Google is finally straightening out its old free G-Suite junk

Nearly five months after Google announced that users of the G-Suite legacy free edition would start paying for their accounts, there finally seems to be a path that most people will be happy with. According to 9To5Googlethere’s now a free option that allows people to continue using their G-Suite accounts for personal use, and signing up for it doesn’t require the singing and dancing of joining a waiting list or transferring data between accounts.

In January, Google announced that free G-Suite users would have to start paying for Google Workspace if they wanted to keep their accounts, after keeping the old free tier for about a decade. The company said if users didn’t decide which paid Workspace tier they wanted by May 1, they would be automatically upgraded based on their usage. Later, Google said you’d have the option to switch to a free account, but you’d lose some features because of it. Now, however, there will be an option to just keep using the service that is open to people who don’t use it for business purposes, according to a Google support document.

Google’s explanation of the path for personal use.
Image: u/AB3DC on Reddit

With the free personal use option, you can continue to use a custom domain with Gmail, use free Google apps like YouTube, Docs, and Meet, and keep all your data and purchases. In short, everything remains the same, as long as you opt for the free personal transition path before 27 June. You can find instructions for doing this in Google’s support document, and Reddit user u/AB3DC has posted screenshots (one of which you can see above) in the GSuiteLegacyMigration subreddit showing what the process will look like. Google does note that “G Suite legacy free edition does not support” and that it may remove “certain business functionality” from the plan in the future.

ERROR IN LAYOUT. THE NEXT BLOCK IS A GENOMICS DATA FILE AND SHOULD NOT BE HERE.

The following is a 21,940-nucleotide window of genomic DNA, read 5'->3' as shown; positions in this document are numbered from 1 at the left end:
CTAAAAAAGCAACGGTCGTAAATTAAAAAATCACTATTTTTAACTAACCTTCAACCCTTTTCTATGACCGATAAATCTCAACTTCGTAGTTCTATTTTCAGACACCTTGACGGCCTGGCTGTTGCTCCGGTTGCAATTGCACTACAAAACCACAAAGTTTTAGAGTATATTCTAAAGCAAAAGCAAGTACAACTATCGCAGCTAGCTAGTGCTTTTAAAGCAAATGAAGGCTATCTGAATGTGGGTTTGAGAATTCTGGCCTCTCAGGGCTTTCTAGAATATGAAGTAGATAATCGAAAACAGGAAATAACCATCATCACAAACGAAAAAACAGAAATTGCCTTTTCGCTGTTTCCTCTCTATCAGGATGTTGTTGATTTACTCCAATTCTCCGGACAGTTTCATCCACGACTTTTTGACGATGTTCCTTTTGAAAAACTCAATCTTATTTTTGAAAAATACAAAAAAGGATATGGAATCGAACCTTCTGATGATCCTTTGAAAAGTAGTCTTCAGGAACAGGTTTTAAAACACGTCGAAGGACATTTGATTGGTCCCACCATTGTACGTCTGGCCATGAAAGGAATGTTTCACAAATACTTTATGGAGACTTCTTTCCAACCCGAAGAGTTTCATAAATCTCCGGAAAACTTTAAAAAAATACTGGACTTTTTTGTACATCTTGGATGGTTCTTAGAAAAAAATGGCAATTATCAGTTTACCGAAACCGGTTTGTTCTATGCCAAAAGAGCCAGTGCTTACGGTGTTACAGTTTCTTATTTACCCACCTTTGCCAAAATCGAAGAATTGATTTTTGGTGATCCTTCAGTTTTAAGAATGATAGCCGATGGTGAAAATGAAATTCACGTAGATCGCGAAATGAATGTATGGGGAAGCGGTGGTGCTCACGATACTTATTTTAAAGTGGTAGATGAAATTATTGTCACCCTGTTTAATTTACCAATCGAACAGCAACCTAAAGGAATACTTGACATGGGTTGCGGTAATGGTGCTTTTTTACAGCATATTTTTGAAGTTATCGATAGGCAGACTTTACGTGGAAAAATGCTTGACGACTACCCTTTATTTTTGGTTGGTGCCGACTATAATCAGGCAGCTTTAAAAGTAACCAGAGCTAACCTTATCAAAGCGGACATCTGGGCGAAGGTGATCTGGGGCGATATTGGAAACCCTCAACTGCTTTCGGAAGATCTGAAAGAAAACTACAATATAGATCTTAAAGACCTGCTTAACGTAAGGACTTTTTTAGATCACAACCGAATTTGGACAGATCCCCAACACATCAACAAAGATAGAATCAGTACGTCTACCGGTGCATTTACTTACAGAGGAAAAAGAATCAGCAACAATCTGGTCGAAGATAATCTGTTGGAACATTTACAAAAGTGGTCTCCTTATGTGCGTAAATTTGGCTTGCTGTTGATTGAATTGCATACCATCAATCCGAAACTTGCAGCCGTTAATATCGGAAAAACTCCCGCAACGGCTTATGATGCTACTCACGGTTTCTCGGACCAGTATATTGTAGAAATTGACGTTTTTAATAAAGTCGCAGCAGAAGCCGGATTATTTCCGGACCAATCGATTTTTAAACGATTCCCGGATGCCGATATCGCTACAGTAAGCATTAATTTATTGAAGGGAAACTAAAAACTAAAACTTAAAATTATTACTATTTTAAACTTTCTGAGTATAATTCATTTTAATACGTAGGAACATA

Personally, this “transitional path,” as Google calls it, seems like what should have been announced in the first place. A lot of people weren’t very happy with the previous version of the plan, especially those who weren’t part of a company and just used G-Suite for free because it was a good option for power users at the time. For a while, it looked like Google would charge them for business features that they absolutely didn’t need.

It didn’t help that people originally had the choice to either start paying or export their data and create a new default account. In April, Google pushed back the deadline, announcing that there would be a tool that would allow you to switch to a free account, but that would require you to be on a waiting list and would no longer allow you to access a custom domain. to use . Simply put, it would still be a little tricky (as evidenced by the fact that there’s an entire subreddit devoted to discussing the transition). Now it looks like Google has it covered: if you’re a business, you pay. If you aren’t, you don’t have to.

Frank Broholm had acquired considerable experience in writing and editing publications before recruited by The Media Today Chronicle News portal as Editorial Manager. His key task is to conduct effective business reviews based on the most recent business…